Wireless power transfer (WPT), wireless power transmission, wireless energy transmission (WET), or electromagnetic power transfer is the transmission of electrical energy without wires as a physical link. In a wireless power transmission system, a transmitter device, driven by electric power from a power source, generates a time-varying electromagnetic field, which transmits power across space to a receiver device, which extracts power from the field and supplies it to an electrical load. The technology of wireless power transmission can eliminate the use of the wires and batteries, thus increasing the mobility, convenience, and safety of an electronic device for all users. Wireless power transfer is useful to power electrical devices where interconnecting wires are inconvenient, hazardous, or are not possible.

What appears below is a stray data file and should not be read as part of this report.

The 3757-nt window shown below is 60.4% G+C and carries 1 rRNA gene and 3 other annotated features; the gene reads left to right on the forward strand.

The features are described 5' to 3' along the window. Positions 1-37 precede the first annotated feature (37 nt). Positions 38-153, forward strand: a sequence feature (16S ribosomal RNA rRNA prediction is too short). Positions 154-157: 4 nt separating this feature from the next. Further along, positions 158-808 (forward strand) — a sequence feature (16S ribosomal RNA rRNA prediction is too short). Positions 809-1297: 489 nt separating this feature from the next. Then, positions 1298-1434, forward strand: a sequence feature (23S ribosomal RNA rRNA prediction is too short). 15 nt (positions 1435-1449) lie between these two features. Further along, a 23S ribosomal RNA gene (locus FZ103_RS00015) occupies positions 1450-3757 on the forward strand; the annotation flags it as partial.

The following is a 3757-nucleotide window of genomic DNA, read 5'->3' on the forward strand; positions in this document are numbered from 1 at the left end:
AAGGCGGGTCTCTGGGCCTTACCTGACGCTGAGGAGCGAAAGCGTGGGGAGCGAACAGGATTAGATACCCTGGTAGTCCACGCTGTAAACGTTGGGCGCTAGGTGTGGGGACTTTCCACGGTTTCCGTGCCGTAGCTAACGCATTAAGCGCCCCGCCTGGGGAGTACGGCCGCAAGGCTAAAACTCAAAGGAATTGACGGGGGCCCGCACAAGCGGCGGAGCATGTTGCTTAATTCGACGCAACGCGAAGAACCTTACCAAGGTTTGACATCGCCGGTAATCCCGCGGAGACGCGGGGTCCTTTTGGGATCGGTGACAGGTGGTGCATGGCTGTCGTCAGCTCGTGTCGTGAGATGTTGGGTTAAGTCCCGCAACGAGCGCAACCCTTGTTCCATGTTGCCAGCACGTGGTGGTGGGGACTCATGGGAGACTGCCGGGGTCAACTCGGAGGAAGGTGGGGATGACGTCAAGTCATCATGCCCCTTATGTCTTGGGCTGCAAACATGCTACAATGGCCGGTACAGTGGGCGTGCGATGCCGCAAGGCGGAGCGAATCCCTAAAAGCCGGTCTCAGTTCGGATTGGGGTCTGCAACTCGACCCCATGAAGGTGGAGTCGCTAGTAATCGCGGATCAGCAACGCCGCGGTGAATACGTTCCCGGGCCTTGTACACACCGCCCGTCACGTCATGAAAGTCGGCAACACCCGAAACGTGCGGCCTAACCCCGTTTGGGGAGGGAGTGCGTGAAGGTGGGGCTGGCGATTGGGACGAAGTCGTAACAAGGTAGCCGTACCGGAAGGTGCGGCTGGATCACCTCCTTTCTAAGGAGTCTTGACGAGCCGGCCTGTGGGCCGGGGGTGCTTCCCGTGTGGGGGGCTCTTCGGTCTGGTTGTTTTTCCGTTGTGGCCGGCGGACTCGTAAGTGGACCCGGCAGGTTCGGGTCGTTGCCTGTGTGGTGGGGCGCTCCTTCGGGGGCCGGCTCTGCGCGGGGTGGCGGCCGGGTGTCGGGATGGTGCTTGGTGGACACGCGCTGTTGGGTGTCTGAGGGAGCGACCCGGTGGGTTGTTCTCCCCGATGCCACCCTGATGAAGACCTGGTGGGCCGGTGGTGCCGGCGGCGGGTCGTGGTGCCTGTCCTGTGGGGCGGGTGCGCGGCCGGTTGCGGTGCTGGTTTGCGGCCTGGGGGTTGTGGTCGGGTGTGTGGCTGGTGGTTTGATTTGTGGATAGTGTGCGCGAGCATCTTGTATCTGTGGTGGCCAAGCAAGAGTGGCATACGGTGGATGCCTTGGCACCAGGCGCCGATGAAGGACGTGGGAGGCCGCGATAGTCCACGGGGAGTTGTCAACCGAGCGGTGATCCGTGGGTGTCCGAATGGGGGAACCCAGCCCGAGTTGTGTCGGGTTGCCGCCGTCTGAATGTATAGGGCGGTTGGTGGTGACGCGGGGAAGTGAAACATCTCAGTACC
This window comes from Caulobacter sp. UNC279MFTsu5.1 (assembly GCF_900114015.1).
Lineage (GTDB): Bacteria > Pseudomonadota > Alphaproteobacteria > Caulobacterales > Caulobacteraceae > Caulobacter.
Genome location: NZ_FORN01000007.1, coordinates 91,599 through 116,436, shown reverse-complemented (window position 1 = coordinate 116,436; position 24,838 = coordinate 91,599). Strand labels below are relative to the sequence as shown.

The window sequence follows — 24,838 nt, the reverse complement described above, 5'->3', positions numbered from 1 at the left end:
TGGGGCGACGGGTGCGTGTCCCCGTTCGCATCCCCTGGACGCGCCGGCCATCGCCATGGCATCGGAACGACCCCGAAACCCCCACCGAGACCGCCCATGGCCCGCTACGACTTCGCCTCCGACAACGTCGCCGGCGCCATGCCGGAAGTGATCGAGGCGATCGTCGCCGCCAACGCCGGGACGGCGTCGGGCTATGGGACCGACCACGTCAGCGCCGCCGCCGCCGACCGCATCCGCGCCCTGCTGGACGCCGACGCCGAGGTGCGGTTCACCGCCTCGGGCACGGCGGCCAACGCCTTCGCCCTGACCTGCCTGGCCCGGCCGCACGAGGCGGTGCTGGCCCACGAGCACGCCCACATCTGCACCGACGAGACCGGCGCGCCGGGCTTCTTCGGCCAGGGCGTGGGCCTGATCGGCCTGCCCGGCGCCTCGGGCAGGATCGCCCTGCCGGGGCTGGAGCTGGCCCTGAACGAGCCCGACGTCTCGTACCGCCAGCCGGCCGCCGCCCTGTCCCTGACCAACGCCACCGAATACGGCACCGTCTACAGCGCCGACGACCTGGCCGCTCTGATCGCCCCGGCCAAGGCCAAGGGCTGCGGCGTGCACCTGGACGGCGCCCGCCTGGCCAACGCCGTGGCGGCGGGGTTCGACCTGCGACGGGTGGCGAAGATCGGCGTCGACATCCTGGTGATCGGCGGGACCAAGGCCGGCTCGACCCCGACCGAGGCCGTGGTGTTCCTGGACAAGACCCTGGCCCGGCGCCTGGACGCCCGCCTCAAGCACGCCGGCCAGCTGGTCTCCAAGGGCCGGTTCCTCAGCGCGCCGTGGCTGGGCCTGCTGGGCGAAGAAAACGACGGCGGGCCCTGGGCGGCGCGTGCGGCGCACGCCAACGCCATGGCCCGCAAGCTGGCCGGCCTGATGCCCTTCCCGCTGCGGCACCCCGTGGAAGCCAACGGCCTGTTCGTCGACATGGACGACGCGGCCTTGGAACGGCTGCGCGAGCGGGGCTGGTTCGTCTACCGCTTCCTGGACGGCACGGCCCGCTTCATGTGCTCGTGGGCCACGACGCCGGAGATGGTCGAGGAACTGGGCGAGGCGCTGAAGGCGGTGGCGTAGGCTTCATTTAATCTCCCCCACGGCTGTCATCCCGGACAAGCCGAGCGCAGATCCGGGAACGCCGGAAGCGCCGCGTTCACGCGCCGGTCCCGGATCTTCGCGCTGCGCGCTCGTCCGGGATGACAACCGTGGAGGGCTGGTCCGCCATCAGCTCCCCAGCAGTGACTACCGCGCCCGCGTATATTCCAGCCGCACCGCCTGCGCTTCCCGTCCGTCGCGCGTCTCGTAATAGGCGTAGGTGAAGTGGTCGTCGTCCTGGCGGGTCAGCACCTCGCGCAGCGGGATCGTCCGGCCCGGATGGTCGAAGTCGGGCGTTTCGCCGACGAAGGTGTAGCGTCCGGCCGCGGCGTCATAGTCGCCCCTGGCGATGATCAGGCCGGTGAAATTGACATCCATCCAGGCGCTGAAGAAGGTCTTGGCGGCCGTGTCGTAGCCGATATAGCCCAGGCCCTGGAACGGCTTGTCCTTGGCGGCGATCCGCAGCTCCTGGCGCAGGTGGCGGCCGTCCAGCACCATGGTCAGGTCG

Wireless power techniques mainly fall into two categories, near field and far-field. In near field or non-radiative techniques, power is transferred over short distances by magnetic fields using inductive coupling between coils of wire, or by electric fields using capacitive coupling between metal electrodes. Inductive coupling is the most widely used wireless technology; its applications include charging handheld devices like phones and electric toothbrushes, RFID tags, induction cooking, and wirelessly charging or continuous wireless power transfer in implantable medical devices like artificial cardiac pacemakers, or electric vehicles.